Despite the fact that naive lymphocytes are intrinsically non-motile under standard in vitro
, these cells constitutively enter lymphoid organs. Co-culture of lymphocytes with HECs promotes the efficient passage of lymphocytes across the endothelial layer, suggesting HECs express a ‘lymphocyte migration stimulus’33,34
. Although a soluble factor, which may correspond to this activity has been described34
, the biochemical identity and mechanism of action of this ‘stimulus’ have not been defined. We report here that ATX is a strong candidate for the postulated lymphocyte motility stimulus.
Following up our initial gene profiling analysis of HECs10
, we found that that murine lymphoid organs expressed abundant transcripts for ATX and confirmed that HECs were a particularly rich source. The expression of ATX protein in lymph nodes HEVs was verified by immunocytochemistry and biochemical analysis of isolated HECs. We also found ATX expression in HEV-like vessels in two different models of lymphoid neogenesis. A number of proteins expressed by HEVs (including selectin ligand scaffolds, fucosyltransferases, sulfotransferases, and chemokines), which are critically involved in the lymphocyte homing cascade, are elements of an HEV differentiation program4
. Lymphotoxin signaling is required for this program during organogenesis and for the induction of HEV-like vessels at sites of lymphoid neogenesis4,35
. Interestingly, Enpp2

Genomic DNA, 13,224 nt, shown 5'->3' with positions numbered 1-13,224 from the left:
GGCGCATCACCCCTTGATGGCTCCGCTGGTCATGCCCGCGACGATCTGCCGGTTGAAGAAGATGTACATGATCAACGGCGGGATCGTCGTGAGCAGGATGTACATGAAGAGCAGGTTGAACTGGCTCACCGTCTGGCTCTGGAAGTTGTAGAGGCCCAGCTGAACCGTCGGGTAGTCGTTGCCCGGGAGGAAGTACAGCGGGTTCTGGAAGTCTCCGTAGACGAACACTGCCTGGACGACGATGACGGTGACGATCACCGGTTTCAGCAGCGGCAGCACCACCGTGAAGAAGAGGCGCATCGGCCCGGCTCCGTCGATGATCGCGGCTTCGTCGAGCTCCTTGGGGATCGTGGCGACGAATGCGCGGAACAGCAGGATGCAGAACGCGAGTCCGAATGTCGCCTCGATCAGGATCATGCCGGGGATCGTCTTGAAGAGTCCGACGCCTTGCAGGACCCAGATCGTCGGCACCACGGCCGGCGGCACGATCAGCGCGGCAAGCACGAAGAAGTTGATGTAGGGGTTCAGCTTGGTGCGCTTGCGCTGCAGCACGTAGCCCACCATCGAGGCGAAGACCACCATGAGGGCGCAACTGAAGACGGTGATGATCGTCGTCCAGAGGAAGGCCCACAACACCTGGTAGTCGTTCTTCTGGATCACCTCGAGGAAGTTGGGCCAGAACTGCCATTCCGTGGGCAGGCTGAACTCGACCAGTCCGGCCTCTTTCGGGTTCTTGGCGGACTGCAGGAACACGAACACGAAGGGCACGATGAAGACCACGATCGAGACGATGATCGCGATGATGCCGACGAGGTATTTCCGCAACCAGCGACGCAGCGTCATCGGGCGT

(which encodes ATX) is one of a limited subset of genes that is suppressed in lymph nodes by blockade of lymphotoxin signaling36
, suggesting that it may be an element of the HEV differentiation program.
Our finding that ATX was secreted by HECs in an apical orientation indicated a possible parallel with ‘arrest’ chemokines. These are secreted by HEVs, become associated with apical receptors, and exert their activities on adherent lymphocytes7
. Noting a potential α4
-binding motif (LDV) in the sequence of ATX, we asked whether ATX could bind to lymphocytes via α4
. Indeed, we found that Jurkat cells and primary human T cells, activated in three different ways, exhibited α4
-dependent adhesion to immobilized ATX. This finding suggests that ATX could be targeted to HEV-adherent lymphocytes whose integrins have been activated during the arrest step of the recruitment cascade. A number of α4
ligands are known, including fibronectin, VCAM-1 and osteopontin37
. ATX also possesses an RGD sequence, suggesting that ATX may be able to partner with other integrins26